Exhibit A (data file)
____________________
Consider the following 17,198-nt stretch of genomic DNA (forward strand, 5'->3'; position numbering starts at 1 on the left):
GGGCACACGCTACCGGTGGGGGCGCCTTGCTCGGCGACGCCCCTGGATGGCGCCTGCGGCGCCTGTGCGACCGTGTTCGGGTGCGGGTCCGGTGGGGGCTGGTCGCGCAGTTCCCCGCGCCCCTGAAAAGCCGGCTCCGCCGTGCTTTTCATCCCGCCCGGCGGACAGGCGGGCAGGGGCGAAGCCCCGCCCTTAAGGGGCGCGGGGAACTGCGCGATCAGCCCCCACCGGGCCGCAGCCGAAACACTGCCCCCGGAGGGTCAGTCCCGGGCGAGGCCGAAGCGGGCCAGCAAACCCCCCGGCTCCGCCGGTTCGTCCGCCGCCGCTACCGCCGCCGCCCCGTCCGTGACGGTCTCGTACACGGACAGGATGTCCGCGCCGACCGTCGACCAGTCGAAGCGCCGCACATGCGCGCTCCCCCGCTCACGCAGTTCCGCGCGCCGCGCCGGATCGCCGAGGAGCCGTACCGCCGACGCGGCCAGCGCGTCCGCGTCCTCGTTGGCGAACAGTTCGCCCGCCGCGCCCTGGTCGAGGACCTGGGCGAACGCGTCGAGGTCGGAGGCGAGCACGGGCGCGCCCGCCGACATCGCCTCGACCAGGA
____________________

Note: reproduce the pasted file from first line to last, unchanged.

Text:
Consider the following 17,198-nt stretch of genomic DNA (forward strand, 5'->3'; position numbering starts at 1 on the left):
GGGCACACGCTACCGGTGGGGGCGCCTTGCTCGGCGACGCCCCTGGATGGCGCCTGCGGCGCCTGTGCGACCGTGTTCGGGTGCGGGTCCGGTGGGGGCTGGTCGCGCAGTTCCCCGCGCCCCTGAAAAGCCGGCTCCGCCGTGCTTTTCATCCCGCCCGGCGGACAGGCGGGCAGGGGCGAAGCCCCGCCCTTAAGGGGCGCGGGGAACTGCGCGATCAGCCCCCACCGGGCCGCAGCCGAAACACTGCCCCCGGAGGGTCAGTCCCGGGCGAGGCCGAAGCGGGCCAGCAAACCCCCCGGCTCCGCCGGTTCGTCCGCCGCCGCTACCGCCGCCGCCCCGTCCGTGACGGTCTCGTACACGGACAGGATGTCCGCGCCGACCGTCGACCAGTCGAAGCGCCGCACATGCGCGCTCCCCCGCTCACGCAGTTCCGCGCGCCGCGCCGGATCGCCGAGGAGCCGTACCGCCGACGCGGCCAGCGCGTCCGCGTCCTCGTTGGCGAACAGTTCGCCCGCCGCGCCCTGGTCGAGGACCTGGGCGAACGCGTCGAGGTCGGAGGCGAGCACGGGCGCGCCCGCCGACATCGCCTCGACCAGGA